Oil and Gas

Aramco to integrate petrochems into United States’ biggest refinery


Saudi Aramco took the first steps to integratin­g a petrochemi­cals business into the United States’ biggest oil refinery, which is operated by its subsidiary Motiva Enterprise­s. Aramco’s Chief Executive Amin Nasser signed memoranda of understand­ing (MoUs) worth $8 billion-$10 billion with Honeywell UOP (HON.N) and Technip FMC (FTI.N) to study petrochemi­cal production technology for use in a chemical plant the company is considerin­g building at the Port Arthur refinery.

Saudi Arabia’s Crown Prince Mohammed bin Salman, who was winding up a two-week visit to the United States, was present at the signing in Houston, Texas, along with Saudi Energy Minister Khalid al-Falih and U.S. Energy Secretary Rick Perry. “These agreements signal our plans for expansion into petrochemi­cals,” Motiva’s Chief Executive Brian Coffman said. Aramco, which wants to develop its downstream business as the government prepares to sell up to 5 percent of the world’s largest oil firm in an initial public offering (IPO) this year, wants to use oil as a major petrochemi­cals feedstock. Coffman also said Motiva was evaluating boosting the 603,000 barrel-per-day (bpd) Port Arthur refinery’s capacity to 1 million or 1.5 million bpd, which would make it the largest in the world.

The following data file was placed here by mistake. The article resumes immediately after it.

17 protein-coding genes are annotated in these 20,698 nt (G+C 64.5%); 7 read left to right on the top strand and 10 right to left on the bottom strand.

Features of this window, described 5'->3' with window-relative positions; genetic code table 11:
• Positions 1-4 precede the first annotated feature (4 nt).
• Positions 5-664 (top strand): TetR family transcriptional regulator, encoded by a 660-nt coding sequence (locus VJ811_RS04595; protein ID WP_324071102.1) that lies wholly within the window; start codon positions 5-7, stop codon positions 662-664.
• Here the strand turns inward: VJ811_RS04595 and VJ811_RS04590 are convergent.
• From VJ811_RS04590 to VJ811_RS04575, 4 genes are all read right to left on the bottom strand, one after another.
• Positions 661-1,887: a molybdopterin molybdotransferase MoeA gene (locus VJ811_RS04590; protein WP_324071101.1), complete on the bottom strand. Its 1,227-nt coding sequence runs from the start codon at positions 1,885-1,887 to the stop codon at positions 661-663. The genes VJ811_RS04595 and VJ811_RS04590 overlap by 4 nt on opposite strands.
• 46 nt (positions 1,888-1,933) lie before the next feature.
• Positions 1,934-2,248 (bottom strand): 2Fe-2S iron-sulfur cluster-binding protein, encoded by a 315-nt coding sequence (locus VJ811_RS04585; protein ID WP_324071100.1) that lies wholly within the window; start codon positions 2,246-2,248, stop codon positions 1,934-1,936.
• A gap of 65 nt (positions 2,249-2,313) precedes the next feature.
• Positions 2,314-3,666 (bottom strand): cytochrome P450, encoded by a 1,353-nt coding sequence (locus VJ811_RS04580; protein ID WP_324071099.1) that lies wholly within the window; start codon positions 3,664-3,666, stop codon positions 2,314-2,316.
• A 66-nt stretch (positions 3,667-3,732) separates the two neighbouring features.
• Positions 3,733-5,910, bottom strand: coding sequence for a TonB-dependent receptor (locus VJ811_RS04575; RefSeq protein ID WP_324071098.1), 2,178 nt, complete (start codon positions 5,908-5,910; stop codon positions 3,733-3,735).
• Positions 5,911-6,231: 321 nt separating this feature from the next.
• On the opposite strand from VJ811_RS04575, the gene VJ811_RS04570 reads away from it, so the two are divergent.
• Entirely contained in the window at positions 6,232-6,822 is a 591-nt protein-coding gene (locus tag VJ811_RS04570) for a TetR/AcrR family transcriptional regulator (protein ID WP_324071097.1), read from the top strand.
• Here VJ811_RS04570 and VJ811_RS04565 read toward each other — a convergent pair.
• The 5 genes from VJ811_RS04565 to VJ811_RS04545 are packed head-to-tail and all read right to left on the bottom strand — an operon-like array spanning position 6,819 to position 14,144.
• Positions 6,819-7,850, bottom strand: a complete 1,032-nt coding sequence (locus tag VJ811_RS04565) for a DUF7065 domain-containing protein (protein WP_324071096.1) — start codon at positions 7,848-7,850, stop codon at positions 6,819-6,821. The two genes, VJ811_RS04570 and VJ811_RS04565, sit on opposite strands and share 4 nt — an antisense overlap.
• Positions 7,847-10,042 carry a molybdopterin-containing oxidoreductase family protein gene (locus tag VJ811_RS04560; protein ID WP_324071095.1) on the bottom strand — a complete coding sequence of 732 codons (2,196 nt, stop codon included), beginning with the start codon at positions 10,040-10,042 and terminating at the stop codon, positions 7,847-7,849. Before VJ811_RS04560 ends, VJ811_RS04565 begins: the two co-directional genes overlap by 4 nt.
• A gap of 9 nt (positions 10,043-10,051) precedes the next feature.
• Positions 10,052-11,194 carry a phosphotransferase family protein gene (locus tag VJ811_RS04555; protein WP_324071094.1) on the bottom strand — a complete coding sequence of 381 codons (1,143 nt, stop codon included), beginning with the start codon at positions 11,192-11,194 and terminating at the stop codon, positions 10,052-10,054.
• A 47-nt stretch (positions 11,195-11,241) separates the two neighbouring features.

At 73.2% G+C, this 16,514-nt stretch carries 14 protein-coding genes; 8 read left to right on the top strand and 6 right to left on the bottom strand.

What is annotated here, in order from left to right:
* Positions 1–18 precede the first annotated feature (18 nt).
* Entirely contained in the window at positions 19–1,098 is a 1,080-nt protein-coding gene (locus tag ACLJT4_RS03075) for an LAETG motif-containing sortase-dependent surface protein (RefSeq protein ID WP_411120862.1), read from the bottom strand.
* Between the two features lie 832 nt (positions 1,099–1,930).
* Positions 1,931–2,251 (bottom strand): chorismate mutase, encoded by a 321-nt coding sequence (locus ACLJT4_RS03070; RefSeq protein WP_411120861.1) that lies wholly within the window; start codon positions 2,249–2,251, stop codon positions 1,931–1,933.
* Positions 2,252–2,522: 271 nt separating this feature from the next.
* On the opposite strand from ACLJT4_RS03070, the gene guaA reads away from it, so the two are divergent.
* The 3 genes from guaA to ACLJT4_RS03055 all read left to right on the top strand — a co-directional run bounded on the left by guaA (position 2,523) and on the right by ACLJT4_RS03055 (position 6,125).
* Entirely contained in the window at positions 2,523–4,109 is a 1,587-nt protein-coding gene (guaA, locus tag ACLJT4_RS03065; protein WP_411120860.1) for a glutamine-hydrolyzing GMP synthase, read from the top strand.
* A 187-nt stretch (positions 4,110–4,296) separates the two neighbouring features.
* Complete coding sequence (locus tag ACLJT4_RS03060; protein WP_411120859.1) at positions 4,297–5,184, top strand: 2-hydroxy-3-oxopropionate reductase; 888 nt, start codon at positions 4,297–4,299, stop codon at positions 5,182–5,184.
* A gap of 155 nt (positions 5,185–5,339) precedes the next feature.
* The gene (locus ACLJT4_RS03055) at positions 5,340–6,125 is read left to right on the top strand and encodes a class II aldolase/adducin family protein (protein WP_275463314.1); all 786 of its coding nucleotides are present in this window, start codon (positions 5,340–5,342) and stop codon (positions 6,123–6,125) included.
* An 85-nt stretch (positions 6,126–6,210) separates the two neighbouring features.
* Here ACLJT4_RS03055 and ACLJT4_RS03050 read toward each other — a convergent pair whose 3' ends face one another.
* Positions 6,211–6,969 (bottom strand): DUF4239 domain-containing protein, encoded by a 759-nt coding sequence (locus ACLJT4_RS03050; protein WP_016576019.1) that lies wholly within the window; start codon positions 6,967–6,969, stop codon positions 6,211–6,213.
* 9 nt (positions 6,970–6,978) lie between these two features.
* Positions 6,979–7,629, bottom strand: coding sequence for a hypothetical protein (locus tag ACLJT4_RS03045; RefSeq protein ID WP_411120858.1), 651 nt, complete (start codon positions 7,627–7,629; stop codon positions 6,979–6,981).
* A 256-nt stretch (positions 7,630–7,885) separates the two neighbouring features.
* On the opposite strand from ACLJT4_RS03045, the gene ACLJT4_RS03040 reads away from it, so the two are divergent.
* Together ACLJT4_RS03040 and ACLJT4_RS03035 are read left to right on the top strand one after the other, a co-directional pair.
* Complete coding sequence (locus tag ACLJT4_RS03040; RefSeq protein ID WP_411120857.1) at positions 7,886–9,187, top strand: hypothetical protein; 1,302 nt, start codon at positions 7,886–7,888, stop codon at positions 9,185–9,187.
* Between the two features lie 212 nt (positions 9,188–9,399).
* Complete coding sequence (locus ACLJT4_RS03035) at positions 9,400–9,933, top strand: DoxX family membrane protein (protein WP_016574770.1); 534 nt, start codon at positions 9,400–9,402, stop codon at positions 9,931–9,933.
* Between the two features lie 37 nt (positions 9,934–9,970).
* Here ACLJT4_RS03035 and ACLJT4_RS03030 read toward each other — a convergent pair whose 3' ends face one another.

The aromatics unit for which Honeywell UOP’s technology is being considered under one of the MoUs, would convert benzene and paraxylene, byproducts of gasoline production, into 2 million tons annually of feedstocks for chemicals and plastics. “That’s something we’re evaluating, we’re studying for in the future,” he said. The 1.2-million bpd Reliance Industries (RELI.NS) refinery in Jamnagar, India, has the world’s largest crude oil processing capacity.

Aramco said last year that it would invest $18 billion in Motiva to expand the refinery and move into petrochemi­cal production. Other U.S. companies, including Chevron Phillips Chemical Co CHEPH.UL – a joint venture of Chevron Corp (CVX.N) and Phillips 66 (PSX.N) – and Exxon Mobil Corp (XOM.N), have recently opened plants, like the one Motiva is considerin­g, to process ethane into ethylene. Chevron Phillips is considerin­g building a second ethane cracker on the Gulf Coast of Texas.

The price tag for a large ethane cracker is typically over $6 billion, according to analysts. In addition to taking refining byproducts, ethane crackers provide hydrogen for refineries to use in making motor fuels.

 ??  ??

Newspapers in English

Newspapers from Oman